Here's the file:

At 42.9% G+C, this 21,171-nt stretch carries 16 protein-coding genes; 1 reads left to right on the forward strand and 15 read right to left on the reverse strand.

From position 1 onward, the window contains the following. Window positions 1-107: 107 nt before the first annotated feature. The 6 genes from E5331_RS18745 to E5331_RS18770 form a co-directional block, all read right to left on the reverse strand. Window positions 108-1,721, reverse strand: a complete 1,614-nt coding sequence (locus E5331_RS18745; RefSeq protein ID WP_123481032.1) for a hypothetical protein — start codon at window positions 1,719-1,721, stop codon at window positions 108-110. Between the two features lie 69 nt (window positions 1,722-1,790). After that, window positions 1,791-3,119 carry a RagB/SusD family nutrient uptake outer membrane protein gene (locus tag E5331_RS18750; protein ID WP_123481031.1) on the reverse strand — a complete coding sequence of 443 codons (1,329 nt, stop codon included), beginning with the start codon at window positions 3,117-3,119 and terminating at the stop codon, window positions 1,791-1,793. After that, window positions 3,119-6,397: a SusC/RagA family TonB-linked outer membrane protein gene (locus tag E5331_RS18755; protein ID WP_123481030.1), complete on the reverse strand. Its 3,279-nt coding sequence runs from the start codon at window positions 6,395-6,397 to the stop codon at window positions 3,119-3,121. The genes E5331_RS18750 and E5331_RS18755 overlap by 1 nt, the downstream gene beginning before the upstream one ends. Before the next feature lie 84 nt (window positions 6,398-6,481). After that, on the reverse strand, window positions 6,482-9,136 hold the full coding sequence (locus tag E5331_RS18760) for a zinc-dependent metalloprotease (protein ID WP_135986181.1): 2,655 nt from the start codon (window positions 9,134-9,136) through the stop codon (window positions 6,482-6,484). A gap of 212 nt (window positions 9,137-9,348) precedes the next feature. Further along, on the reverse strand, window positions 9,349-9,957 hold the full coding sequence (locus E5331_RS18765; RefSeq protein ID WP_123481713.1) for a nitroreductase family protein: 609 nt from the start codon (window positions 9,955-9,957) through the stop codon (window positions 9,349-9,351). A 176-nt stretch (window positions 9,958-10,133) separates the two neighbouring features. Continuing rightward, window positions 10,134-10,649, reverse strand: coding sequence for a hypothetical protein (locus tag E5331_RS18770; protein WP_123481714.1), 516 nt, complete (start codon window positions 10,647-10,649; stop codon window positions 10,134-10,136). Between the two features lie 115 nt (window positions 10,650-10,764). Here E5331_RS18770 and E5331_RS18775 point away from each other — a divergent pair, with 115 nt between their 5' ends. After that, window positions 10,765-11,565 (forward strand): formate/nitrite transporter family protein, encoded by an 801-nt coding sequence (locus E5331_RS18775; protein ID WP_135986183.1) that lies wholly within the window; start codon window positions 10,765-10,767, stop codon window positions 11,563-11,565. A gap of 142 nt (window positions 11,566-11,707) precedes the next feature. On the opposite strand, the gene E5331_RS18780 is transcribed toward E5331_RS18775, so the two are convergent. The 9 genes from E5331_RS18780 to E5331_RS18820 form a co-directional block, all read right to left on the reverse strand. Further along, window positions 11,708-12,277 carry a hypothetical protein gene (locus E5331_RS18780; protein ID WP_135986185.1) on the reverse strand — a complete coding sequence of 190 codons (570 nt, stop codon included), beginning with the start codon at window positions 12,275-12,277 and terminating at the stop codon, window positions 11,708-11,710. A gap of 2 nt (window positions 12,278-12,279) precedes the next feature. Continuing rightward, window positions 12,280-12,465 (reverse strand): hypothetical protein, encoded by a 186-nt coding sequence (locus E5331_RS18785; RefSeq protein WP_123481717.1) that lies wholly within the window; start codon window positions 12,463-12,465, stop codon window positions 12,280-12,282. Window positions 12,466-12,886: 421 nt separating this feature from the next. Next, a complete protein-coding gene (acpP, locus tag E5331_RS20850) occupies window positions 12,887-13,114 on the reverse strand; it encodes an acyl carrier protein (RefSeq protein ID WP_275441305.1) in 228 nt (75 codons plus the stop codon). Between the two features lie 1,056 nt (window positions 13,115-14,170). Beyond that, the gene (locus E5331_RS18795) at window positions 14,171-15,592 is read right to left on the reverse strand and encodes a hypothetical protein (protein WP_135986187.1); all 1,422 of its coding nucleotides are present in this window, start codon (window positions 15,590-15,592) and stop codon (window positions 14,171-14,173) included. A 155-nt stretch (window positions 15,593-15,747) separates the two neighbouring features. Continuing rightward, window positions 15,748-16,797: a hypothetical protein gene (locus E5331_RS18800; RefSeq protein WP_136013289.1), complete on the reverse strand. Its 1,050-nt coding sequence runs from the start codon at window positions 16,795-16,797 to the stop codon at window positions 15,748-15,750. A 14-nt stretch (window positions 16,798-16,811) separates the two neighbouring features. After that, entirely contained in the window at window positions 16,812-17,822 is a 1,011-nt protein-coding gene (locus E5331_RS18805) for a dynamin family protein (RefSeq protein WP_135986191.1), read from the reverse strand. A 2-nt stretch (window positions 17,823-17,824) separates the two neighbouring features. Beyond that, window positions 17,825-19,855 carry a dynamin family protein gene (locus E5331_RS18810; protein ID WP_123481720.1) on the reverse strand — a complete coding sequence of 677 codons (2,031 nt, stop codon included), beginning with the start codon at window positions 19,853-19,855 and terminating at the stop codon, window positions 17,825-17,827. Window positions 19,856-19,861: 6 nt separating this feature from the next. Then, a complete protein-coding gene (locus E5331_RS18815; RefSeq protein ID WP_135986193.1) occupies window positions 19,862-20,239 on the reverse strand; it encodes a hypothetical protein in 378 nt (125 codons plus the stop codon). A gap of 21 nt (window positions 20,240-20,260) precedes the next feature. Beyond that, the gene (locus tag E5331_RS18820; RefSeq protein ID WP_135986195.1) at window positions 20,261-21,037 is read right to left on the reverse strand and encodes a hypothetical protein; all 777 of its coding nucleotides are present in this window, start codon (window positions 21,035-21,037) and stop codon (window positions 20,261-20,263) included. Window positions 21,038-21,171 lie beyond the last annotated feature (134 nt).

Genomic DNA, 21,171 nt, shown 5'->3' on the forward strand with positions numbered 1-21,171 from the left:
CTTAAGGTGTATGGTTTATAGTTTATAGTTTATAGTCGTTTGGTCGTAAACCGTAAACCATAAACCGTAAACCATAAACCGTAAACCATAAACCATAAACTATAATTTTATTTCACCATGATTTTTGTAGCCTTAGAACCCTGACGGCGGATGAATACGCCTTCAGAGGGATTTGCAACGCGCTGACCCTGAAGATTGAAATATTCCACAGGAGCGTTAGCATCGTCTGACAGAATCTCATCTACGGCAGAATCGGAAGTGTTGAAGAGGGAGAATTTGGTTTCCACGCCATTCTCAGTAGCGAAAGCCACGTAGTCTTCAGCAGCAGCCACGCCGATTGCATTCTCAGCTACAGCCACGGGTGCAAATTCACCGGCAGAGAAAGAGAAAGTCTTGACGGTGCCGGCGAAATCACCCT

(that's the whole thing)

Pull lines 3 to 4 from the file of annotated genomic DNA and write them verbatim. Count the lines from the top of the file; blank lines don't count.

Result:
Genomic DNA, 21,171 nt, shown 5'->3' on the forward strand with positions numbered 1-21,171 from the left:
CTTAAGGTGTATGGTTTATAGTTTATAGTTTATAGTCGTTTGGTCGTAAACCGTAAACCATAAACCGTAAACCATAAACCGTAAACCATAAACCATAAACTATAATTTTATTTCACCATGATTTTTGTAGCCTTAGAACCCTGACGGCGGATGAATACGCCTTCAGAGGGATTTGCAACGCGCTGACCCTGAAGATTGAAATATTCCACAGGAGCGTTAGCATCGTCTGACAGAATCTCATCTACGGCAGAATCGGAAGTGTTGAAGAGGGAGAATTTGGTTTCCACGCCATTCTCAGTAGCGAAAGCCACGTAGTCTTCAGCAGCAGCCACGCCGATTGCATTCTCAGCTACAGCCACGGGTGCAAATTCACCGGCAGAGAAAGAGAAAGTCTTGACGGTGCCGGCGAAATCACCCT